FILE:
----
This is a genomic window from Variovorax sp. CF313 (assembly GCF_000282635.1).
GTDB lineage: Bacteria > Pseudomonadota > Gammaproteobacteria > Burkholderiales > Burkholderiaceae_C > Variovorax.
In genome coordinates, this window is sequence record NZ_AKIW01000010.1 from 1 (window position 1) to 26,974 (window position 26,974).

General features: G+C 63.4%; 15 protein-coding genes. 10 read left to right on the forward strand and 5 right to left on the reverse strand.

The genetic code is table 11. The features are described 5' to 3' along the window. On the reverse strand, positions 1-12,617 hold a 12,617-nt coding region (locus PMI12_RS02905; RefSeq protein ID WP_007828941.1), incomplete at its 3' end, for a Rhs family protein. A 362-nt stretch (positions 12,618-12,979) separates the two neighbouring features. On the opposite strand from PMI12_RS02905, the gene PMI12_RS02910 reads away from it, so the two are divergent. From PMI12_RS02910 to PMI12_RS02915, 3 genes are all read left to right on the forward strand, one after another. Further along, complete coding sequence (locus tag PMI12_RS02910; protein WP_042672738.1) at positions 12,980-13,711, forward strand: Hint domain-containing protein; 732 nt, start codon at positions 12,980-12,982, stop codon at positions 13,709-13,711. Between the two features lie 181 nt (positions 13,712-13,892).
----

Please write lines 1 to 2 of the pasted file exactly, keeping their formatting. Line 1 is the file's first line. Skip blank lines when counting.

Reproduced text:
This is a genomic window from Variovorax sp. CF313 (assembly GCF_000282635.1).
GTDB lineage: Bacteria > Pseudomonadota > Gammaproteobacteria > Burkholderiales > Burkholderiaceae_C > Variovorax.